It’s been a while! I’ve made some lovely pecan pies and ghost meringues and I’ve snuck in some excellent books, but I haven’t had any time to write about them (yet). One particularly fun book I stumbled across is The Devil in the White City, the story of the 1893 Chicago world’s fair and a veritable jackpot of trivia. Ever wondered why PBR is called PBR? Originally Pabst Select, the beer won its much-touted blue ribbon at the fair. Isn’t that satisfying to know? I’ve spent years thinking it was just a marketing ploy, but turns out it’s legit. Cracker Jacks also debuted at the fair, along with Shredded Wheat and fake ostrich-egg omelets. It wasn’t hard to decide which to make.
1 cup popcorn kernels
3 tablespoons canola oil
6 tablespoons butter
1 1/4 cups light brown sugar
1/3 cup corn syrup
1/2 teaspoon salt
1/2 teaspoon baking soda
1 teaspoon vanilla extract
1/2–1 cup light salted peanuts (or mix it up and use another nut, like almond slivers)
Grease two large baking sheets and preheat the oven to 250 degrees.
Next, heat three tablespoons of oil at medium to medium-high heat in a large sauce pan with a lid. Add three kernels to the oil. When all three have popped, the oil is hot enough. Fish them out and pour in the rest of the kernels.
Cover the pot and shake it to coat the kernels evenly. Shake the pot every minute or two during the popping to prevent burning. When the pops have died down to one every two or three seconds, dump the popcorn into a large bowl, mix in the nuts, and set aside.
Whisk together the brown sugar, corn syrup, butter, and salt over medium heat. Bring to a simmer and stir constantly for 5 minutes.
Remove from heat, quickly whisk in the vanilla and baking soda, and pour the caramel over the popcorn and nuts. Gently fold in the popcorn until it is coated evenly, then spread the mixture onto the baking sheets as flat as possible. This can be a messy and sticky process. There was one moment when I thought the syrup mixture was too hard, the baking soda was too bubbly, and the popcorn was too unevenly coated–persevere. The secret is that you can’t really mess it up. Just mix it all up the best you can, stick it in the oven, wash your hands, and get ready. It’s going to be amazing.
Bake for 1 hour, stirring every 15 minutes. Let cool for about twenty minutes, break up the popcorn, and serve.
N.b., this fairly easy recipe produces a highly addictive, mouth-wateringly delicious snack. Just so you know what you’re getting into. Bring it to a casual holiday party or make it for a game nigh—anything to avoid being alone with a giant bowl of fresh, crunchy, salty, sugary cracker jacks. You know that’s dangerous.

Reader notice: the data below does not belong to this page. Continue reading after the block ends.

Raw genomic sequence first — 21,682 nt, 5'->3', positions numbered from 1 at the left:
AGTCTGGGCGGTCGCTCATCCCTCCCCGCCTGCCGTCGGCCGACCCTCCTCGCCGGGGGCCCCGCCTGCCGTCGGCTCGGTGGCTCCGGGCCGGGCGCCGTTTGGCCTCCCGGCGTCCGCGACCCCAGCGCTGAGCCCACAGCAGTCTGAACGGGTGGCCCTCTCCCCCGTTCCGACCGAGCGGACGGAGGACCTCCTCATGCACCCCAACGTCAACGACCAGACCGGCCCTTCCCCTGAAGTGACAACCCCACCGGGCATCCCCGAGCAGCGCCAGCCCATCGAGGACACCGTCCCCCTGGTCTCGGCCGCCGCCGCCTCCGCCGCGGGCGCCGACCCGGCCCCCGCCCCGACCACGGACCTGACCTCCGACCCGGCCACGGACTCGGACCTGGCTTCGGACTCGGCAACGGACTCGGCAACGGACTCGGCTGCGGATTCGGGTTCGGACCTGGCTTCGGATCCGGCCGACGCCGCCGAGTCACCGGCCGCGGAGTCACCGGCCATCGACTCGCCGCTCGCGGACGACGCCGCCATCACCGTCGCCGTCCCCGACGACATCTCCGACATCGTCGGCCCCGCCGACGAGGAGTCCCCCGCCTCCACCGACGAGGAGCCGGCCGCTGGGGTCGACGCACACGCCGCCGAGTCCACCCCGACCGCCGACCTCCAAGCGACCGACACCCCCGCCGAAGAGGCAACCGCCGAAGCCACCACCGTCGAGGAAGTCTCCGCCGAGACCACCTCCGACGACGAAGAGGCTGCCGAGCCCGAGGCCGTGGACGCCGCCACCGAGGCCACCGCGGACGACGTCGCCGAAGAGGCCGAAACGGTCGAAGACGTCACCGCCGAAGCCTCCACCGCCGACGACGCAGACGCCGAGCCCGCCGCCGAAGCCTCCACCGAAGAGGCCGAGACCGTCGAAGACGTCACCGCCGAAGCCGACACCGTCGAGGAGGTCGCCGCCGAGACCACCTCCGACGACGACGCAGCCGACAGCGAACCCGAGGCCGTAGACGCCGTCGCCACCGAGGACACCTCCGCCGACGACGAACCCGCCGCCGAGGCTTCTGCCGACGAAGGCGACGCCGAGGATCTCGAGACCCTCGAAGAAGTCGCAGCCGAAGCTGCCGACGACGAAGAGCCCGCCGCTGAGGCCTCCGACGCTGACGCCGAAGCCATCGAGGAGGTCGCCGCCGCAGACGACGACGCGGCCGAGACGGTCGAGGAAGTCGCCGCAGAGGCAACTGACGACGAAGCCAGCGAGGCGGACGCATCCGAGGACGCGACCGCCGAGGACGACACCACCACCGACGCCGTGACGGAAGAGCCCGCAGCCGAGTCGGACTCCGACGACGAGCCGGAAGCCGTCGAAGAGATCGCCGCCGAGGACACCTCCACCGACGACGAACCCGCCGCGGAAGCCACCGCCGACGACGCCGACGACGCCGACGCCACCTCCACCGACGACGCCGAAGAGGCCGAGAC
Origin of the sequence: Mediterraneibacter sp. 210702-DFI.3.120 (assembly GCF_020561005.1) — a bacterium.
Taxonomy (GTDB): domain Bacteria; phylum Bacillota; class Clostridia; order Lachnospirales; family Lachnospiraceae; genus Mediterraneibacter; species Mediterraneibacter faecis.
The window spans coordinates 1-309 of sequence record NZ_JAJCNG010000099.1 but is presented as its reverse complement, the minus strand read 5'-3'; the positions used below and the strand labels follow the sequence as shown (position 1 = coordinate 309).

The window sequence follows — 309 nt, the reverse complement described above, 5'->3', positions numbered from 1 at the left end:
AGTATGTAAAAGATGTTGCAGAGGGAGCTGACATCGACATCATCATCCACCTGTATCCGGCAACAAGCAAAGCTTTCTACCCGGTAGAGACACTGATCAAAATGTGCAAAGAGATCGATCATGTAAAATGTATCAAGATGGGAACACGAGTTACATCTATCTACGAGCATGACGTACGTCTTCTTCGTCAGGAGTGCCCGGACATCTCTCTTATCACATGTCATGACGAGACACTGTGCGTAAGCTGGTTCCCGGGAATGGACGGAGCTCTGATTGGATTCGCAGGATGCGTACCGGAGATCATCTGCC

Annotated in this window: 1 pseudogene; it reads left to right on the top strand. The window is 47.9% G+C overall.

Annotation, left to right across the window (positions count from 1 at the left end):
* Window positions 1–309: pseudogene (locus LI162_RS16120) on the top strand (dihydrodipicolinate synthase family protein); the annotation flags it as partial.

The Devil in the White City: Murder, Magic, and Madness at the Fair that Changed America by Erik Larson (447 pages) ♥♥♥♥
“Make no little plans; they have no magic to stir men’s blood.” –Daniel H. Burnham
The Plot. A compelling, non-fiction account of the 1893 World’s Colombian Exposition (also know as the Chicago world’s fair) told through the stories of two very different men: Daniel Burnham, the exposition’s leading architect and director of works, and H.H. Holmes, America’s first serial killer.
Why you should read it. Larson creates a harsh but warm and vital portrait of Chicago at the turn of the 19th century, just as the wild west is fading into folklore and America is beginning to compete with Europe in terms of culture and art. His story infuses a serious and well-cited history of the fair with a double biography that is infinitely readable and engaging. While Burnham, the managing architect of the fair, struggles against time, unfavorable conditions, economic recessions, and countless other trials to create one of the most remarkable expositions of all time, Holmes outwits the city—inquisitive neighbors, jealous husbands, and an incompetent and poorly staffed police force—as he designs and erects his masterpiece, a hotel now known as Murder Castle (one of Time‘s top ten evil lairs of all time), and proceeds to calmly seduce, murder, and dispose of his unfortunate guests. Sounds fun, right?
This book is also a goldmine of fun (if useless) knowledge. Impress dates and bore friends with awesome tidbits, such as the fact that the Ferris wheel debuted at the Colombian Exposition and could carry more than 2,000 people per ride. Oh, and that the famous snake-charmer song was written by an American entrepreneur to accompany his belly dancers when no other music seemed appropriate.
I did wish that Larson had been able to connect the plots a little better. The transition back and forth was sometimes jarring, but it was more than worth it.